Fun study with the first four wines at 5 year intervals. Some brief personal comments on the 10 vintages just studied:

2015 RAUZAN-SEGLA: Very dark primary modern almost a barrel sample backward at 14.5 abv with 63/33/3/1 of CS/M/PV/CF. Almost too big and powerful at this stage and presently prefer the more classic Margaux balance finesse of 2016. Potential.

2010 RAUZAN-SEGLA: Rich fruit purity of 37 hl/ha at 14 abv using only 45% of the crop in the Grand Vin that spent 18 months in 60% new oak shows brilliantly. Like the ripeness level and the smooth integrated tannins. John mentioned in 2011 that “2010 will be released at 84 Euros (2009 at 60E) and like the 1959 vintage with equilibrium, tannin & acidity.” Top of the flight!

2005 RAUZAN-SEGLA: A fav vintage of mine but this seems somewhat atypical. Less colour to the rim with elegant floral styling of riper red fruits at 13.5 abv. Lovely but an unusual year in that the high 39% Merlot in the blend was so late picked on October 21-24 & 27-28 (way after the other 3 grapes including high 5% PV were harvested end of September with Cab Sauv at 54% finishing up October 3-7).

2000 RAUZAN-SEGLA: Only 13 abv but note how the alcohol has creeped up 1/2 degree every 5 years from 2000- 2015. Only 51 hectares were planted (but expanded to 62 in 2010 with more Cab Sauv). Rounded mellow balanced with Margaux terroir and complexity while drinking superbly. Ian stated ” it showed more strawberry raspberry notes than usual cassis”.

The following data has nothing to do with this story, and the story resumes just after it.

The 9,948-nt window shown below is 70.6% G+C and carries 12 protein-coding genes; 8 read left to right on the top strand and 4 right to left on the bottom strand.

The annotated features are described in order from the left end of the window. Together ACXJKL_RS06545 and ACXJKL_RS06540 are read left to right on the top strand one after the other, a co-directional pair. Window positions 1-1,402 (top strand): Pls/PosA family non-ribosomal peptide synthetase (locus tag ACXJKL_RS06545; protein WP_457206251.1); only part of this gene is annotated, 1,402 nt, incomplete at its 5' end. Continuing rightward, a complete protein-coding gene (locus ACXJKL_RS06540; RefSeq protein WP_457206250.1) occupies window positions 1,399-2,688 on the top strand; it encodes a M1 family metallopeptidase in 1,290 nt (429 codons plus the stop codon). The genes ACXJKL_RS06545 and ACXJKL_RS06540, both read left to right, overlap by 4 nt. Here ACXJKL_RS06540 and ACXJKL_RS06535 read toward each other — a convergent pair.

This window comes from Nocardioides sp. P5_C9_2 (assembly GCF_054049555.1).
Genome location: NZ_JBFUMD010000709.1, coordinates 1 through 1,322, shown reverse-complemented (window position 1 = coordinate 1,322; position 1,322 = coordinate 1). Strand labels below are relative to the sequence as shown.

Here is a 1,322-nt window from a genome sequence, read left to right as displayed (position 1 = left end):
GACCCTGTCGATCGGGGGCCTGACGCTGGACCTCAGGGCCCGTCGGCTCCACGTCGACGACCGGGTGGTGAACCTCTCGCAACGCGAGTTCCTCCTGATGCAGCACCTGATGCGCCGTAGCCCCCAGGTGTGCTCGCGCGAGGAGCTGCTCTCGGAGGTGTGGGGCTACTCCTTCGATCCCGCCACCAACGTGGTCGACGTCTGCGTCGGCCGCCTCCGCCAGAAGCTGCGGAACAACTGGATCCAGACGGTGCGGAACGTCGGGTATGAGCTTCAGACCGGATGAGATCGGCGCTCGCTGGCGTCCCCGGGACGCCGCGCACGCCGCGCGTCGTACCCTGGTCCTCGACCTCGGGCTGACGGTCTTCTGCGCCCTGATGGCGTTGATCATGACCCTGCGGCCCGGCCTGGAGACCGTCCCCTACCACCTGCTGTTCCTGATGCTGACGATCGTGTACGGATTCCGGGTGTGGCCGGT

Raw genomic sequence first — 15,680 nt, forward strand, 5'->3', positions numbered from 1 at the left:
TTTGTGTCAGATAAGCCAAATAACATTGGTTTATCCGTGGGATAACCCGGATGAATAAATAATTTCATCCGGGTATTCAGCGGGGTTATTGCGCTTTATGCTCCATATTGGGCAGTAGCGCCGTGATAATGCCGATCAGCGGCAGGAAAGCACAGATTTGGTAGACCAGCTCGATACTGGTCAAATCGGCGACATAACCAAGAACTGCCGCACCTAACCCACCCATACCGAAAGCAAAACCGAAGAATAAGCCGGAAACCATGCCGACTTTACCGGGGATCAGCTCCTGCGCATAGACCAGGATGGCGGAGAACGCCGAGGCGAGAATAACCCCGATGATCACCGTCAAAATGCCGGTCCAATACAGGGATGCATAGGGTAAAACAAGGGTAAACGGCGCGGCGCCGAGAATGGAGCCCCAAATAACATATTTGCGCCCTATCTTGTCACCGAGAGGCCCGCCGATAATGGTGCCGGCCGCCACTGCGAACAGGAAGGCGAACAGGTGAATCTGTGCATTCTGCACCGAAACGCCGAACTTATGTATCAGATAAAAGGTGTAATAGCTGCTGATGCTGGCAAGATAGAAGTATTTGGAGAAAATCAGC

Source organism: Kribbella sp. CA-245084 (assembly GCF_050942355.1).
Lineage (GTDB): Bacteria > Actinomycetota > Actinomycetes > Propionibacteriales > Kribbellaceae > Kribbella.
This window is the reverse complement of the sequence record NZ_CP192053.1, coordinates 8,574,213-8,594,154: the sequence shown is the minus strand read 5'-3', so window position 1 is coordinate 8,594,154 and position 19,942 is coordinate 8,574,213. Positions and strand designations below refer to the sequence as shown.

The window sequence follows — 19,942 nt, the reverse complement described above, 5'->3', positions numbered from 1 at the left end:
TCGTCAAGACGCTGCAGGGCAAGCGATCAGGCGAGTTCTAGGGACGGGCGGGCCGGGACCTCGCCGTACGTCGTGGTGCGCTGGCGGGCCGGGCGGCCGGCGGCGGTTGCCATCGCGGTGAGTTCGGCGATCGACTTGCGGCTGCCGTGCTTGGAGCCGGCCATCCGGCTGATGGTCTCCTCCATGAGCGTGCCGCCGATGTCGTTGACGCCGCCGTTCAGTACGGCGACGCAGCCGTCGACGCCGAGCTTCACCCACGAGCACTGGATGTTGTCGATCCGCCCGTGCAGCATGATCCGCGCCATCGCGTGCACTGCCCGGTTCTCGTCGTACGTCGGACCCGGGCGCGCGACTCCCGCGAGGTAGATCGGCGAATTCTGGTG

1998 RAUZAN-SEGLA: Surprisingly dark but firm chunky with more acidity in two half bottles that varied but rather disappointingly dank & rustic. Lacking some of the Margaux power & elegance you look for.

1996 RAUZAN-SEGLA: Significantly longer and better quality cork than the others. One year after the first Segla second wine was produced in 1995. Again that special bouquet and fresh palate with elegance that it showed back in 2008. Excellent bottle.

1990 RAUSAN-SEGLA: LIghter look than 1998. No Segla made yet. Fleshy with nice spicy fruit flavours on the best plateau for drinking now. Not typically Margaux.

1989 RAUSAN-SEGLA: Much darker colour than 1990 with loads more fruit. Like the subtle elements of roses, sous bois, and classy herbs at 12.8 abv. Perfectly matching the duck course.

1986 RAUSAN-SEGLA: Excellent structure with energy still young. Solid at 12.5 abv. Anticipate this developing further into a wonderful bottle. Like several of these that have high quality Medoc fruit yet perhaps lacking a little in a specific terroir of R-S in Margaux definition. Know the big Cab Sauv statement of amazing powerful yet elegant Chateau Margaux & the plush attractive sensual higher Merlot of Chateau Palmer but less certain of what defines R-S. Probably still developing and coming around. Interesting.